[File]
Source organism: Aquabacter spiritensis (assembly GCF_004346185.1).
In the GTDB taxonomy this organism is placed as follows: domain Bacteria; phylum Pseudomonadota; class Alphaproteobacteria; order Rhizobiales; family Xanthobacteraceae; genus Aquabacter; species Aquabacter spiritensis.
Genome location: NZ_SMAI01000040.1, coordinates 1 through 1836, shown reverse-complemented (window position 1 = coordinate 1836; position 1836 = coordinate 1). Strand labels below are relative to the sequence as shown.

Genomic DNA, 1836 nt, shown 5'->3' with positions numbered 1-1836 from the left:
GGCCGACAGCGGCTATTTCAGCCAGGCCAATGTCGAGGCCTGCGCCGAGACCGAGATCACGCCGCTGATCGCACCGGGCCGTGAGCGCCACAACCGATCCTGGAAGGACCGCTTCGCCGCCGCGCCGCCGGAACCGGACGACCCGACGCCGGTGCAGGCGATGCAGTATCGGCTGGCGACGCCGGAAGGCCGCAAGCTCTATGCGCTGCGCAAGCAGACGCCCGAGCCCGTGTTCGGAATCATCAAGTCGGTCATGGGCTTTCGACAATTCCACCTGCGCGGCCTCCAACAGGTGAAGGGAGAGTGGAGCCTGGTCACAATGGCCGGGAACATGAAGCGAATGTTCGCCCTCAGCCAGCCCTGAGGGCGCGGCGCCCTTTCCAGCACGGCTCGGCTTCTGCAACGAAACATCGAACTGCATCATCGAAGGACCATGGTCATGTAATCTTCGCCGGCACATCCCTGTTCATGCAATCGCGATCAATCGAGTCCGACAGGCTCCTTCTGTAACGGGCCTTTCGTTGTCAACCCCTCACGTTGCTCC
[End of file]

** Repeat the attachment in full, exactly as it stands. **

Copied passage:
Source organism: Aquabacter spiritensis (assembly GCF_004346185.1).
In the GTDB taxonomy this organism is placed as follows: domain Bacteria; phylum Pseudomonadota; class Alphaproteobacteria; order Rhizobiales; family Xanthobacteraceae; genus Aquabacter; species Aquabacter spiritensis.
Genome location: NZ_SMAI01000040.1, coordinates 1 through 1836, shown reverse-complemented (window position 1 = coordinate 1836; position 1836 = coordinate 1). Strand labels below are relative to the sequence as shown.

Genomic DNA, 1836 nt, shown 5'->3' with positions numbered 1-1836 from the left:
GGCCGACAGCGGCTATTTCAGCCAGGCCAATGTCGAGGCCTGCGCCGAGACCGAGATCACGCCGCTGATCGCACCGGGCCGTGAGCGCCACAACCGATCCTGGAAGGACCGCTTCGCCGCCGCGCCGCCGGAACCGGACGACCCGACGCCGGTGCAGGCGATGCAGTATCGGCTGGCGACGCCGGAAGGCCGCAAGCTCTATGCGCTGCGCAAGCAGACGCCCGAGCCCGTGTTCGGAATCATCAAGTCGGTCATGGGCTTTCGACAATTCCACCTGCGCGGCCTCCAACAGGTGAAGGGAGAGTGGAGCCTGGTCACAATGGCCGGGAACATGAAGCGAATGTTCGCCCTCAGCCAGCCCTGAGGGCGCGGCGCCCTTTCCAGCACGGCTCGGCTTCTGCAACGAAACATCGAACTGCATCATCGAAGGACCATGGTCATGTAATCTTCGCCGGCACATCCCTGTTCATGCAATCGCGATCAATCGAGTCCGACAGGCTCCTTCTGTAACGGGCCTTTCGTTGTCAACCCCTCACGTTGCTCC